Acer japonicum, the Amur maple, downy Japanese-maple or fullmoon maple; Japanese: ハウチワカエデ hauchiwakaede) is a species of maple native to Japan, on Honshū, Hokkaidō, Kyūshū (Nagasaki Prefecture), and also southern Korea.Acer japonicum is a small deciduous tree growing to 5–10 m (rarely 15 m) tall, with a trunk up to 40 cm in diameter. The bark is smooth on young trees, becoming rough and scaly on old trees. The shoots are slender, and thinly downy with whitish hairs. The leaves are rounded, 7–15 cm in diameter with 9–13 (rarely 7) serrate lobes incised to half or less of the diameter of the leaf; they are downy at first with white hairs, the hairs mostly lost by late summer except on the veins and the underside of the leaf; the petiole is 2–4 cm long and hairy. In autumn, the leaves turn bright orange to dark red. The flowers are 1 cm in diameter, dark purplish-red with five sepals and petals; they are produced 10–15 together in drooping corymbs in early spring as the leaves start to open. The fruit is a paired samara with the nutlets 7 mm in diameter with a 20–25 mm wing, hanging under the leaves.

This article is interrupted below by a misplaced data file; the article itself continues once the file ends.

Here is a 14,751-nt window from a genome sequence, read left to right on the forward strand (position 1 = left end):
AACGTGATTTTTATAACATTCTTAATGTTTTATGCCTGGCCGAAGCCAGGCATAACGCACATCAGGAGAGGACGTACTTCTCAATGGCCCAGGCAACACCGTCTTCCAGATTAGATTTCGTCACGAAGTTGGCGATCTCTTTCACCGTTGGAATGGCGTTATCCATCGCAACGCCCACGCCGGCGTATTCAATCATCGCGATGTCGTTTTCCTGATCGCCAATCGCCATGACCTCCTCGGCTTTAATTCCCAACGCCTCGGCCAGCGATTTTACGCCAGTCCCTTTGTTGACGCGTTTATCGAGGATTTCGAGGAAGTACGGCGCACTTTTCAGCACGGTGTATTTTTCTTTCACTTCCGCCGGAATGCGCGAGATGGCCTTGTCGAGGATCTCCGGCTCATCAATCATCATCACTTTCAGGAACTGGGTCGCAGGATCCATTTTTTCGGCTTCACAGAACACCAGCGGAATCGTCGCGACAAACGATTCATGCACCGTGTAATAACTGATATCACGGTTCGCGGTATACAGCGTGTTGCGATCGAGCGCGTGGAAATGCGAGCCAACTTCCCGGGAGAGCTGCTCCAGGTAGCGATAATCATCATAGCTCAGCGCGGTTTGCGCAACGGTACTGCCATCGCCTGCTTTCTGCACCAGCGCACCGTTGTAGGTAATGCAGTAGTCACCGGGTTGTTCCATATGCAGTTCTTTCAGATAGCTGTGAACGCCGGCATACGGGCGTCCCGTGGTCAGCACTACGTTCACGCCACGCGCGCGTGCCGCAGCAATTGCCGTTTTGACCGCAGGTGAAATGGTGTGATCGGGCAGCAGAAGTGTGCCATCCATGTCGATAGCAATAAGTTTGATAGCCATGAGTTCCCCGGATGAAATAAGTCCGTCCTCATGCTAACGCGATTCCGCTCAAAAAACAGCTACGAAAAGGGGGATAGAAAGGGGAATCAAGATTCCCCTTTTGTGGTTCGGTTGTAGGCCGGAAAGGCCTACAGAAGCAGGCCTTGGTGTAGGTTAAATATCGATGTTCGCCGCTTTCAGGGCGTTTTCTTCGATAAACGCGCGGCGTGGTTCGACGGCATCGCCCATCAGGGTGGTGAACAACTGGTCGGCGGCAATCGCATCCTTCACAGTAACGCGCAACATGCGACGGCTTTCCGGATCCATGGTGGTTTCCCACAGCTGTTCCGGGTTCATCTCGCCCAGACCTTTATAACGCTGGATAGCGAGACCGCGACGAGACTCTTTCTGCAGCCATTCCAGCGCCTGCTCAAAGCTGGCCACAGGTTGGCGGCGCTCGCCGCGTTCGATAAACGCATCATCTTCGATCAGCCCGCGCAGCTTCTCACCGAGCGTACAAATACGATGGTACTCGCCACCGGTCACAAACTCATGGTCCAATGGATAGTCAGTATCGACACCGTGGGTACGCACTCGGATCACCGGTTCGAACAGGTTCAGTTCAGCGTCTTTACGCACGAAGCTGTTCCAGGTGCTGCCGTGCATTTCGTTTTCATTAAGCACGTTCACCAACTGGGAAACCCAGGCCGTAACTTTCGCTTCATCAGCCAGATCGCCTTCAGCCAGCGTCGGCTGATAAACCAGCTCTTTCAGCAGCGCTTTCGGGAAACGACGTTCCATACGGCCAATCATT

The closely related species Acer shirasawanum (Japanese, オオイタヤメイゲツ ooitayameigetsu) from southern Japan is sometimes included as a subspecies of A. japonicum. It is distinct in its hairless shoots, and usually smaller leaves. Another related species, Acer sieboldianum (Japanese: コハウチワカエデ kohauchiwakaede), is best distinguished by its yellow (not red) flowers, and smooth bark even on old trees. It is more easily distinguished from Acer palmatum, as that species rarely has leaves with more than seven lobes.